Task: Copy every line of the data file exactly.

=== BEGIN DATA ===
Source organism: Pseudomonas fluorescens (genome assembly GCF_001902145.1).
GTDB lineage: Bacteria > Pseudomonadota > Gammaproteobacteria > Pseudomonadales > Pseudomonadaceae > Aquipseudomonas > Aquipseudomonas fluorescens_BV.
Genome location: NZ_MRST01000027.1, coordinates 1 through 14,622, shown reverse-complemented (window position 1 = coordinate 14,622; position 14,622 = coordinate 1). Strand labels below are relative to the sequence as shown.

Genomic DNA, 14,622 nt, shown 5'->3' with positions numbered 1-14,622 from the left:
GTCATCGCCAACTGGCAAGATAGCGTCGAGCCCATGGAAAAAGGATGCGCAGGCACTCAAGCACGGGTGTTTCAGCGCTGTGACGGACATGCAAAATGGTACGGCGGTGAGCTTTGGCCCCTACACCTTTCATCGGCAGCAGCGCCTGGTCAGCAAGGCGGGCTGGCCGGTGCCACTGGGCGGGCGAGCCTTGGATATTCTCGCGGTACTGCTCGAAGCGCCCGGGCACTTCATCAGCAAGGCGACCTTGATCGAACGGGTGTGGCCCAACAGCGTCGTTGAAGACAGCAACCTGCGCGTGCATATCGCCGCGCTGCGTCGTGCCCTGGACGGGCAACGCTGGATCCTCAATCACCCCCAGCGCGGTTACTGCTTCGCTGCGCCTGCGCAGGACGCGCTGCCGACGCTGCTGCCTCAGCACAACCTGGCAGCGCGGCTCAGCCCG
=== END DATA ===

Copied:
Source organism: Pseudomonas fluorescens (genome assembly GCF_001902145.1).
GTDB lineage: Bacteria > Pseudomonadota > Gammaproteobacteria > Pseudomonadales > Pseudomonadaceae > Aquipseudomonas > Aquipseudomonas fluorescens_BV.
Genome location: NZ_MRST01000027.1, coordinates 1 through 14,622, shown reverse-complemented (window position 1 = coordinate 14,622; position 14,622 = coordinate 1). Strand labels below are relative to the sequence as shown.

Genomic DNA, 14,622 nt, shown 5'->3' with positions numbered 1-14,622 from the left:
GTCATCGCCAACTGGCAAGATAGCGTCGAGCCCATGGAAAAAGGATGCGCAGGCACTCAAGCACGGGTGTTTCAGCGCTGTGACGGACATGCAAAATGGTACGGCGGTGAGCTTTGGCCCCTACACCTTTCATCGGCAGCAGCGCCTGGTCAGCAAGGCGGGCTGGCCGGTGCCACTGGGCGGGCGAGCCTTGGATATTCTCGCGGTACTGCTCGAAGCGCCCGGGCACTTCATCAGCAAGGCGACCTTGATCGAACGGGTGTGGCCCAACAGCGTCGTTGAAGACAGCAACCTGCGCGTGCATATCGCCGCGCTGCGTCGTGCCCTGGACGGGCAACGCTGGATCCTCAATCACCCCCAGCGCGGTTACTGCTTCGCTGCGCCTGCGCAGGACGCGCTGCCGACGCTGCTGCCTCAGCACAACCTGGCAGCGCGGCTCAGCCCG